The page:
President Trump sits with Attorney General Jeff Sessions during the FBI National Academy graduation ceremony last year in Quantico, Va. (Evan Vucci/AP)
Opinion writer

The New York Times reports on an encounter between President Trump and Attorney General Jeff Sessions at Trump’s Mar-a-Lago property in March 2017:

The president objected to his decision to recuse himself from the Russia investigation. Mr. Trump, who had told aides that he needed a loyalist overseeing the inquiry, berated Mr. Sessions and told him he should reverse his decision, an unusual and potentially inappropriate request.

Mr. Sessions refused.

The confrontation, which has not been previously reported, is being investigated by the special counsel, Robert S. Mueller III, as are the president’s public and private attacks on Mr. Sessions and efforts to get him to resign. Mr. Trump dwelled on the recusal for months, according to confidants and current and former administration officials who described his behavior toward the attorney general.

Given how loudly Trump complained publicly about Sessions’s recusal, it is “hard to imagine this conversation not having happened,” former Justice Department spokesman Matthew Miller tells me.

If the report is accurate, Mueller is looking at a possible obstruction of justice claim based on conduct over a substantial period of time — from Trump’s failed effort to extract a pledge of loyalty from former FBI director James B. Comey, to asking Comey to lay off fired national security adviser Michael Flynn, to Comey’s firing, to Trump holding a threat of imaginary “tapes” over Comey’s head, to drafting on Air Force One a phony explanation of the June 2016 Trump Tower meeting. Pushing for Sessions to reverse his recusal, like any other single action, is unlikely to support an obstruction charge. However, the pattern of conduct is powerful evidence of Trump’s attempt to control and defang an investigation.

“The question of recusal was not a close one under the applicable federal law, which requires any DOJ lawyer who was part of a campaign to step away from an investigation of that campaign,” former White House ethics counsel Norman Eisen tells me. “That applies equally to the most junior line attorney and to the AG. Sessions did the right thing to follow the advice of his ethics advisors and recuse.” He adds, “It is still more evidence of his fealty to the rule of law as he sees it that Sessions refused to bow to the will of the president and ‘unrecuse’ (something I have never heard of in almost 30 years of studying and practicing criminal and ethics law).” He commends Sessions as a “tower of integrity when it comes to resisting the president’s efforts to undermine the Russia investigation” and concludes that “this story, if true, demonstrates yet again [Trump’s] utter disregard for law and ethics and may serve as more evidence that he with corrupt intent repeatedly attempted to block that investigation. We have a name for that, if proven: obstruction of justice.”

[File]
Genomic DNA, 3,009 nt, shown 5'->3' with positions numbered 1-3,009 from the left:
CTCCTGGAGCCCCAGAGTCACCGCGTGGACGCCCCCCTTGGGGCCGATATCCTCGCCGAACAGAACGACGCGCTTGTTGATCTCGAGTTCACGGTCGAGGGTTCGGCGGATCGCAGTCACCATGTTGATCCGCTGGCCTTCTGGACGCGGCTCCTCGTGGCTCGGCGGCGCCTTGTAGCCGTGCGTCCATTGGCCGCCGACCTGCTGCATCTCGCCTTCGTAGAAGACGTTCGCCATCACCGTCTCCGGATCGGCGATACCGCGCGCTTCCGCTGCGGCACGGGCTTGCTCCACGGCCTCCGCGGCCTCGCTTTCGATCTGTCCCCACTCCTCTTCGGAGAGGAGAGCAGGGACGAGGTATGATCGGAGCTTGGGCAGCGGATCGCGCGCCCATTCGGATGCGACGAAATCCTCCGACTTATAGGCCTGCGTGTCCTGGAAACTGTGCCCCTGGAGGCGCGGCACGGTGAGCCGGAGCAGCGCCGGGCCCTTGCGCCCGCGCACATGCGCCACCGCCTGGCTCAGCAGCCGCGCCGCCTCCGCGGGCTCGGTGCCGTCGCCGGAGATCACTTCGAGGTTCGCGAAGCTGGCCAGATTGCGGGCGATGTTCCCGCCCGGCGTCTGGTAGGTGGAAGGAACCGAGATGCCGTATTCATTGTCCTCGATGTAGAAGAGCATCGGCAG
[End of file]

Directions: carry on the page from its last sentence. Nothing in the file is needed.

Put differently, Trump’s fight to have his own Roy Cohn, running interference for him at the Justice Department and turning down the heat in the Russia investigation (if not ending it altogether), is reflective of his corrupt intent, a critical element of an obstruction charge. He was frantic to have someone on the inside to keep the investigators at bay.  “I would guess that Mueller is less interested in this episode as the guilty act, and more interested in how it shows a pattern of corrupt intent,” opines Fordham law professor Jed Shugerman. He adds: “Repeatedly pushing Sessions to unrecuse is some of the evidence a prosecutor would use to give context of corrupt intent to those other more concrete obstructive acts. But there probably was sufficient evidence of corrupt intent already.”

If Sessions is a central witness in the probe, one can hardly question the appropriateness of Sessions’s recusal. He cannot be both a key witness and the investigation’s supervisor. Ironically, Sessions also is the one Republican whose credibility cannot readily be called into question by Trump’s base. (Moreover, Sessions might have further testimony to offer regarding the cover story cooked up to explain Comey’s firing.) “It is little wonder then that Special Counsel Mueller is looking at this episode as part of a much larger pattern unseen since Nixon of a president acting to impede the law rather than enforce it,” says Eisen.

The fight over Sessions’s recusal marks another instance in which the White House has reached down into the Justice Department in ways no other administration has done. “Asking Sessions to ‘unrecuse’ himself despite his conflict of interest, in palpable violation of the Department of Justice recusal rules, can only have one purpose: the corrupt obstruction of justice,” says constitutional scholar Laurence Tribe. “The purpose of pressuring Sessions is, of course, to put the work of the Special Counsel under the supervision of someone willing to do Trump’s bidding rather than under the supervision of [Deputy Attorney General Rod J.] Rosenstein, who has been less loyal to Trump than to the truth and the rule of law.”

Trump has crossed the line time and again for the purpose of throwing suspicion on investigators, investigating political enemies, providing highly confidential information to his congressional allies and seeking to protect himself and his associates. Trump, in his attack on the democratic norms that keep our criminal-justice system free from political taint, surely has no peer.